One of the male feminists of this radical pre-War period was an English writer by the name of W.L. George. He wrote a tract called Feminist Intentions which I want to look at. George began his piece as follows:
The Feminist propaganda...rests upon a revolutionary biological principle. Substantially, the Feminists argue that there are no men and that there are no women; there are only sexual majorities. To put the matter less obscurely, the Feminists base themselves on Weininger's theory, according to which the male principle may be found in woman, and the female principle in man. It follows that they recognize no masculine or feminine "spheres", and that they propose to identify absolutely the conditions of the sexes.
George recognises that the feminist programme is a revolutionary one in that it aims to overturn the principle of two distinct sexes, male and female. Sex is to be made not to matter, in keeping with the liberal principle that what is predetermined is an impediment to individual autonomy.
George's second paragraph is also worth reading:
Now there are two kinds of people who labor under illusions as regards the Feminist movement, its opponents and its supporters: both sides tend to limit the area of its influence; in few cases does either realize the movement as revolutionary. The methods are to have revolutionary results, are destined to be revolutionary; as a convinced but cautious Feminist, I do not think it honest or advisable to conceal this fact. I have myself been charged by a very well-known English author (whose name I may not give, as the charge was contained in a private letter) with having "let the cat out of the bag" in my little book, Woman and To-morrow. Well, I do not think it right that the cat should be kept in the bag. Feminists should not want to triumph by fraud. As promoters of a sex war, they should not hesitate to declare it, and I have little sympathy with the pretenses of those who contend that one may alter everything while leaving everything unaltered.
That last sentence is a good insight. Are there not many Westerners who sign on to a radical liberalism without recognising what they are bringing down in the process?
And George is not entirely faultless here either. He expected that feminism would "strengthen the race"; and that it would improve the character of both men and women. I wonder what he would say if he could travel forward in time and witness ladette behaviour, or the thugging up of men, or the declining fortunes of the Western family and the Western peoples:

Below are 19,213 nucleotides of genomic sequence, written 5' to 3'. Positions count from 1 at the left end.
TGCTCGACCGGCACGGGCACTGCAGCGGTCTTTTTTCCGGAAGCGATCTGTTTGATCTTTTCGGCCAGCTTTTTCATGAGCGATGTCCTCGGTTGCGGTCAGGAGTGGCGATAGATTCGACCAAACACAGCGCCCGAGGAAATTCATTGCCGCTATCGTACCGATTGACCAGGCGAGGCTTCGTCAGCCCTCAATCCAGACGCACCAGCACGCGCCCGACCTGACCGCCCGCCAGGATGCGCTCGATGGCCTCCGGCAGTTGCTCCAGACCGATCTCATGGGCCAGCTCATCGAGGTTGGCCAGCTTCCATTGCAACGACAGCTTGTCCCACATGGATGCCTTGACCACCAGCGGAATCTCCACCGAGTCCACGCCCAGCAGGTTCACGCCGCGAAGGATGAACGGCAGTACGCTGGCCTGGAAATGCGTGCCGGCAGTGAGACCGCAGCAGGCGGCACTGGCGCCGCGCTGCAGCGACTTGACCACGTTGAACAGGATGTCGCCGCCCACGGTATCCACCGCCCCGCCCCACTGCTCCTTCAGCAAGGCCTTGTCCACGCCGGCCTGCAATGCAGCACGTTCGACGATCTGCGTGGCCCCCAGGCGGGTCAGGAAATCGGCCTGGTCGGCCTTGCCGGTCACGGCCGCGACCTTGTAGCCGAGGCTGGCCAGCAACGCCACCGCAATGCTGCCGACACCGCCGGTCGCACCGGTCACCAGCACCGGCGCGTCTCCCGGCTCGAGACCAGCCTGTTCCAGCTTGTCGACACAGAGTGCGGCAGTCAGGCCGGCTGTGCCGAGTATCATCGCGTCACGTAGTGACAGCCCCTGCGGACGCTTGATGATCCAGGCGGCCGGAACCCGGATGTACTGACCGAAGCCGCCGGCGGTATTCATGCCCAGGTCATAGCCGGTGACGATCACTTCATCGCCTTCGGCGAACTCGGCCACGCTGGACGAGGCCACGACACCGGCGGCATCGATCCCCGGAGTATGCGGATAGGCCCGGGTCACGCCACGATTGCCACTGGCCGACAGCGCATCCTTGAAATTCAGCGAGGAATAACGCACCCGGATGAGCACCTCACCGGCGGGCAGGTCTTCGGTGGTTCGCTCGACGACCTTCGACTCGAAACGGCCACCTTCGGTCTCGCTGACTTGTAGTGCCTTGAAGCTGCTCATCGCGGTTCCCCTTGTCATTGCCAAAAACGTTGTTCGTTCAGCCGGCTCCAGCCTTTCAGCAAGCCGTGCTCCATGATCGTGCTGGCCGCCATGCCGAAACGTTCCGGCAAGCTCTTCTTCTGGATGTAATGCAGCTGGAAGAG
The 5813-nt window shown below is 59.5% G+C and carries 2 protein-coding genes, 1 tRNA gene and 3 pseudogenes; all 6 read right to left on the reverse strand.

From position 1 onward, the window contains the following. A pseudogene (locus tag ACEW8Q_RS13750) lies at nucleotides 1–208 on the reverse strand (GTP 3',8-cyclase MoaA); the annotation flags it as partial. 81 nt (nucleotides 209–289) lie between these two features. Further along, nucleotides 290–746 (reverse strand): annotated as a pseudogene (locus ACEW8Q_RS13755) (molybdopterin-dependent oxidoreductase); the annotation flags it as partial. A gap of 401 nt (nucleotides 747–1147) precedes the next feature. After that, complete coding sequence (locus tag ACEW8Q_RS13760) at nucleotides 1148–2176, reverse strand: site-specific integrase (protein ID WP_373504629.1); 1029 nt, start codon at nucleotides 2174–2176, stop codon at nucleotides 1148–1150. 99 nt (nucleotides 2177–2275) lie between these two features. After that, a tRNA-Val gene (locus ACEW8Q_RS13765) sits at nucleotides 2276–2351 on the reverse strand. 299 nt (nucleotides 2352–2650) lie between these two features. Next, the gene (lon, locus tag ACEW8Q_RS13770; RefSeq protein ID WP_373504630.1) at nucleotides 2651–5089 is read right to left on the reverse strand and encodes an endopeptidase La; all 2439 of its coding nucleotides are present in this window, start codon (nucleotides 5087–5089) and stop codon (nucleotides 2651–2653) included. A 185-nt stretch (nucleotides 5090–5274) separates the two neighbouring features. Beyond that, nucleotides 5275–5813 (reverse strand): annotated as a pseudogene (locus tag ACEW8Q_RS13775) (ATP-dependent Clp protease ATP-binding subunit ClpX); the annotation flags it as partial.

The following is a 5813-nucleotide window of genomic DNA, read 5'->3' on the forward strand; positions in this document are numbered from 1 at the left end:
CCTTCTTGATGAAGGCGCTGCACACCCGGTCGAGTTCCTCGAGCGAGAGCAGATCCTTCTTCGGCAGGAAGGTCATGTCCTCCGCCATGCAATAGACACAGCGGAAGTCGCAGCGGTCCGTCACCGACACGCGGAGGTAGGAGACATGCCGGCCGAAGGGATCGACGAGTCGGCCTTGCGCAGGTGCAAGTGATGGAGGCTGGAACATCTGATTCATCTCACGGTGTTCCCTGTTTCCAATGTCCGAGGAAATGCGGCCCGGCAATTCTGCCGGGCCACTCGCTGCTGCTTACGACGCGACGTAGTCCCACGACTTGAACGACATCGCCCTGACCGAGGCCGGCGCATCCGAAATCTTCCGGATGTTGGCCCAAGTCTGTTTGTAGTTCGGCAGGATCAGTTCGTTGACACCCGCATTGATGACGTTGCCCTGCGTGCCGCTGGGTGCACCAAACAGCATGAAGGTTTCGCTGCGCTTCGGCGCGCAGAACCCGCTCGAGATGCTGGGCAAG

Therein lies the mental revolution: while the Suffragists are content to attain immediate ends, the Feminists are aiming at ultimate ends. They contend that it is unhealthy for the race that man should not recognize woman as his equal; that this makes him intolerant, brutal, selfish, and sentimentally insincere. They believe likewise that the race suffers because women do not look upon men as their peers; that this makes them servile, untruthful, deceitful, narrow, and in every sense inferior.
Similarly, George thought that if traditional marriage were abolished that it would liberate men and women to have unions based on love alone - he didn't foresee the coarsening of relationships and the instability of family life that would result:
Their grievances against the home...are closely connected with the marriage question, for they believe that the desire of man to have a housekeeper, of woman to have a protector, deeply influence the complexion of unions which they would base exclusively upon love, and it follows that they do not accept as effective marriage any union where the attitudes of love do not exist.
Next comes an argument that time has proven to be utterly wrong. George says that the feminists of his time wanted women to be economically independent, in part, because it would then allow women to choose the best men as mates and that this would have a eugenic effect - which would then benefit the race:
Under Feminist rule, women will be able to select, because they will be able to sweep out of their minds the monetary consideration; therefore they will love better, and unless they love, they will not marry at all. It is therefore probable that they will raise the standard of masculine attractiveness by demanding physical and mental beauty in those whom they choose; that they will apply personal eugenics.
The men whom they do not choose will find themselves in exactly the same position as the old maids of modern times: that is to say, these men, if they are unwed, will be unwed because they have chosen to remain so, or because they were not sought in marriage. The eugenic characteristic appears, in that women will no longer consent to accept as husbands the old, the vicious, the unpleasant. They will tend to choose the finest of the species, and those likely to improve the race. As the Feminist revolution implies a social revolution, notably "proper work for proper pay", it follows that marriage will be easy, and that those women who wish to mate will not be compelled to wait indefinitely for the consummation of their loves. Incidentally, also, the Feminists point out that their proposals hold forth to men a far greater chance of happiness than they have had hitherto, for they will be sure that the women who select them do so because they love them, and not because they need to be supported.